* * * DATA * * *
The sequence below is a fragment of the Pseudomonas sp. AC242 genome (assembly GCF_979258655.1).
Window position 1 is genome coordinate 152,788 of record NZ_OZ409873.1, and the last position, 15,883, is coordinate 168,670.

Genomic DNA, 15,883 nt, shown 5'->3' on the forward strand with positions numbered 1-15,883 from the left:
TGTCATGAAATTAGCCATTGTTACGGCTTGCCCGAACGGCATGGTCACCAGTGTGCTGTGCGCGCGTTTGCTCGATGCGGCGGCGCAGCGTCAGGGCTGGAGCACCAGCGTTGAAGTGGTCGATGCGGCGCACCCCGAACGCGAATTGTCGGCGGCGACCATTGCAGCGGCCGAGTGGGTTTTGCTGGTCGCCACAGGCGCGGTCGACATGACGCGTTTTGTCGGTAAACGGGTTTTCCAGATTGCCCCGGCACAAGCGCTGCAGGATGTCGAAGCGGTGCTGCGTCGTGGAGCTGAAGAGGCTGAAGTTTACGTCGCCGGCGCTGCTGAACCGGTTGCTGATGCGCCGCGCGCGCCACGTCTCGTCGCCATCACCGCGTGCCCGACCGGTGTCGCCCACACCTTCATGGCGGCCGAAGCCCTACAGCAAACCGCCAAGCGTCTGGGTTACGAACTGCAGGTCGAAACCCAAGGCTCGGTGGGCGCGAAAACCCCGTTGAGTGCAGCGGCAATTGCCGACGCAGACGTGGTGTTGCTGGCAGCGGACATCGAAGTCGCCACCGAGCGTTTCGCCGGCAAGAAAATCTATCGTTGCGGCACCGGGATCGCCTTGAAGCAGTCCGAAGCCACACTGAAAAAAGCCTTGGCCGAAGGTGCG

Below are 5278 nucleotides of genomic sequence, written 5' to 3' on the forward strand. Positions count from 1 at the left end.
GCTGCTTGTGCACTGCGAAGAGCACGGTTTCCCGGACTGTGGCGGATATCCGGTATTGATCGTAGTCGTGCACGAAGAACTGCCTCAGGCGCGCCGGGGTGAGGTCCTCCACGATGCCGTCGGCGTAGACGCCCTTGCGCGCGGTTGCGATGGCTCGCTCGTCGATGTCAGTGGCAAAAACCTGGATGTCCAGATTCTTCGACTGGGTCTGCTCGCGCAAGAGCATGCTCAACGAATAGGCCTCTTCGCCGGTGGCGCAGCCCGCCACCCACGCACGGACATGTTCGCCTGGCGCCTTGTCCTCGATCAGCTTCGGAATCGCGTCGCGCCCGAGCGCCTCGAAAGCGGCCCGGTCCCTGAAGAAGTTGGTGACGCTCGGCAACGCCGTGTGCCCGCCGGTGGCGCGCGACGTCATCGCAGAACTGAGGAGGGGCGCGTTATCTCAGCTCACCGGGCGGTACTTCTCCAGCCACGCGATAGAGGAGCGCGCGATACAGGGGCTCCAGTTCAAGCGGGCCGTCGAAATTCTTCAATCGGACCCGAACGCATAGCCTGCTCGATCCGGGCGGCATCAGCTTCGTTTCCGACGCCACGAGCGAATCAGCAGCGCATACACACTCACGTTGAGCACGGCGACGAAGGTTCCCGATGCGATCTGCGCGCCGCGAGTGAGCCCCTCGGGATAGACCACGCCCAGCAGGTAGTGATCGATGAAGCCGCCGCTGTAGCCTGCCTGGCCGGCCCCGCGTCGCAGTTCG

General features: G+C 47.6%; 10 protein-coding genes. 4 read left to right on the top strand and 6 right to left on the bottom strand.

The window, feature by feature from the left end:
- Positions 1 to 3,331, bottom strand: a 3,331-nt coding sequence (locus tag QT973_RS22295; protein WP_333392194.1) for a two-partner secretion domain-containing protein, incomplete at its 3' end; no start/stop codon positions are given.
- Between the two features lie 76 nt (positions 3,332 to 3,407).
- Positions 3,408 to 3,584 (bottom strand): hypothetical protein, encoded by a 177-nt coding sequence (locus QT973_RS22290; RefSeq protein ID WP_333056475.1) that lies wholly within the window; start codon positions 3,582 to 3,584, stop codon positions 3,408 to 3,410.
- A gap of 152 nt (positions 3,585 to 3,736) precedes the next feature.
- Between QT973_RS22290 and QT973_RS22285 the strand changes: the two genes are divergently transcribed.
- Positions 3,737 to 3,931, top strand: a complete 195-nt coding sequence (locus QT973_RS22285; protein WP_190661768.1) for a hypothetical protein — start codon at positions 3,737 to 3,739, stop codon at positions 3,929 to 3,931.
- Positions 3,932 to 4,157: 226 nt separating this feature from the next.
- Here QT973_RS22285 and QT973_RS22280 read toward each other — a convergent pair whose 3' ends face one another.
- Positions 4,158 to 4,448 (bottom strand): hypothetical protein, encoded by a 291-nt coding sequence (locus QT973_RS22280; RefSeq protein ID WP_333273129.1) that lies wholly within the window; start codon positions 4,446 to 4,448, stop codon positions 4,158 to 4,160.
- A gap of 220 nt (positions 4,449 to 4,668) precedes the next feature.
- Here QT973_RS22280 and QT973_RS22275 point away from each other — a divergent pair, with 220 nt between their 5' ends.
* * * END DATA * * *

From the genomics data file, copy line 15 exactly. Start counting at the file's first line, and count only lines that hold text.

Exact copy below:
- Positions 3,932 to 4,157: 226 nt separating this feature from the next.